Merrick Garland gets warned against making 'a gross error' that would invite 'future insurrections'

Merrick Garland gets warned against making 'a gross error' that would invite 'future insurrections'
(Official White House Photo by Lawrence Jackson)

Vice President Kamala Harris fist bumps Merrick Garland at the U.S. Department of Justice in Washington, D.C. Thursday, March 11, 2021, prior to Mr. Garland's swearing-in ceremony as U.S. Attorney General.

Rep. Mo Brooks of Alabama, who spoke at former President Donald Trump's "Stop the Steal" rally in Washington, D.C. on January 6, is named in a civil lawsuit alleging that he incited the violent mob that attacked the U.S. Capitol Building that day. Brooks is asking the U.S. Department of Justice to intervene in the case, insisting that he did nothing wrong on January 6. And Washington Post opinion writer Jennifer Rubin, this week in her column, argues that Attorney General Merrick Garland should not side with Brooks.

The civil lawsuit that Brooks is facing was filed by Democratic Rep. Eric Swalwell and also names former President Trump, Donald Trump, Jr. and former New York City Mayor Rudy Giuliani.

At the "Stop the Steal" rally, Brooks urged supporters of then-President Donald Trump to start "kicking ass" in response to Trump's election fraud claims — which had been repeatedly debunked. Swalwell's civil lawsuit alleges that Brooks was inciting the January 6 riot with such rhetoric. But Brooks contends his actions were legally protected.

"On Tuesday," Rubin explains, "the Justice Department and the House of Representatives will file briefs explaining to a federal court whether each believes that Rep. Mo Brooks (R-Ala.) was acting within the scope of his employment when he allegedly incited the violent attack on the Capitol and sought to subvert the peaceful transfer of power on January 6. This sounds absurd, but in effect, Brooks is asking the Justice Department to certify that he was acting in the scope of his duties when he tried to overthrow the government."

Rubin continues, "If he succeeds, he would be immune from suit, and the Justice Department would step in on behalf of the government in civil suits arising from the violent insurrection. It would be a gross error and invitation for future insurrections if either the House or Justice Department agreed that Brooks is protected. How can encouraging a mob to disrupt the Electoral College tabulation possibly be within Brooks' duties? That would be akin to saying Gen. Robert E. Lee was acting within the scope of his duties in the U.S. Army when he attacked Union troops. Sedition is not within the scope of any official's duties."

Rubin goes on to make her point by quoting an op-ed by attorney Laurence H. Tribe, an expert on constitutional law, that was published in the Boston Globe on July 19.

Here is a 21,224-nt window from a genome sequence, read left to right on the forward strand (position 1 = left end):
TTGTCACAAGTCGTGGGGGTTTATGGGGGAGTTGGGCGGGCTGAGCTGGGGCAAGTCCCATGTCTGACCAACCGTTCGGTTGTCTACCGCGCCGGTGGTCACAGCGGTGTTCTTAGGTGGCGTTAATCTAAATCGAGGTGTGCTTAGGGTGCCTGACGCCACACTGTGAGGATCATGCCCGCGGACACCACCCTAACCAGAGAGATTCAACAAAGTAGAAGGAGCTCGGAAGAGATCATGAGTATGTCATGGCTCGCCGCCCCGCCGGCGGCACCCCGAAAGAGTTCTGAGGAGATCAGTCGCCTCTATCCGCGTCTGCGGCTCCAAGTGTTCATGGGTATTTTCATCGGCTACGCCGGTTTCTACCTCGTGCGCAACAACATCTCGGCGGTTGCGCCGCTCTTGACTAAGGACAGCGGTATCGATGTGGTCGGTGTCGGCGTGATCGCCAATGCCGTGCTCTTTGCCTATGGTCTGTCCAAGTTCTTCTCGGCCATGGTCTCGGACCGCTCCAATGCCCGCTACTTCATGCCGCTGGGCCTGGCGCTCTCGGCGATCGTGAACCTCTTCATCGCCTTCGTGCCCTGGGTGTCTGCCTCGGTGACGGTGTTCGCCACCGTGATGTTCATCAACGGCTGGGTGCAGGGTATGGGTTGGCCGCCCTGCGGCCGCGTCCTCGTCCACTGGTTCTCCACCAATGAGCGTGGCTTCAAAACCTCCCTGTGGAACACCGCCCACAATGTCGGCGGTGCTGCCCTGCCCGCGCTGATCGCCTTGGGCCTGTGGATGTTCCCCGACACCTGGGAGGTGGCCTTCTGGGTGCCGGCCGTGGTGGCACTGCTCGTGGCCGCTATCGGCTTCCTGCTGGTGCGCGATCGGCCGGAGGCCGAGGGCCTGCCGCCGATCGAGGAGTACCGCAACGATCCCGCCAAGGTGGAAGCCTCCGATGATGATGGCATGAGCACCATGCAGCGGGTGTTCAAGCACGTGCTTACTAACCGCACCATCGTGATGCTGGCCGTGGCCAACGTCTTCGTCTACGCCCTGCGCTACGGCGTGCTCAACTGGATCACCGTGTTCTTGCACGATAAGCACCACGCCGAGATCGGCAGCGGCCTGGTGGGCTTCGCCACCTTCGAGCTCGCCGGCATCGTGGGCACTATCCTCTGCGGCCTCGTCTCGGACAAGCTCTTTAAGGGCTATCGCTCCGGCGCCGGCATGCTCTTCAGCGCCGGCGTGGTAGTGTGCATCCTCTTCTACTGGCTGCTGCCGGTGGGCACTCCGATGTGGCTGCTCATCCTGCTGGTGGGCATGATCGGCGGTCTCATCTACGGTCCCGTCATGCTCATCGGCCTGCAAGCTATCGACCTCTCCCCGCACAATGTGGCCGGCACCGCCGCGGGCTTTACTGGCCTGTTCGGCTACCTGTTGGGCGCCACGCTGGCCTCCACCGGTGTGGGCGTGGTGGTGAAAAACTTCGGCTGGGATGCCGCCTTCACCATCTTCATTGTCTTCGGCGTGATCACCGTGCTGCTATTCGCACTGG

Tribe wrote, "If the attorney general decides to treat such action as merely one way of discharging official duties, then self-government will become a mirage — and those who are guilty of trashing it will have been placed beyond the reach of legal accountability to those they injure…. That would mean that popular sovereignty is dead, and the twin principles that no one is above the law and that every legal wrong deserves a remedy might as well be tossed into history's dust heap."

Ethics expert Walter Shaub, who isn't quoted in Rubin's column, has also been weighing in on Swalwell's lawsuit and the arguments Brooks is making to the DOJ.

In a recent newsletter, Shaub noted, "Here's how this lawsuit could spark serious long-term consequences when it comes to holding political leaders accountable for wildly incendiary speech: Brooks has asked Attorney General Garland to certify that he was acting within the scope of his official duties as a member of Congress when he spoke to the crowd…. If Garland grants this request and persuades the court to agree, the certification would effectively immunize Brooks by dismissing him from the lawsuit and substituting the government as a defendant."

Shaub argues that "if Garland certifies that Brooks was acting within the scope of a congressional representative's duties, he will be legitimizing the incitement of a mob" and sending a "message to elected officials" that "they can act with impunity, even when their actions are inconsistent with the oath they took to support and defend the Constitution."

Rubin concludes her op-ed by warning that if Garland agrees with Brooks, he will be sending out a message that Trump and his allies are above the law.

"We need an attorney general to aggressively pursue facts and bring actions against Trump and his supporters where warranted," Rubin writes. "If not, Garland would have inadvertently affirmed Trump's argument that he was above the law."

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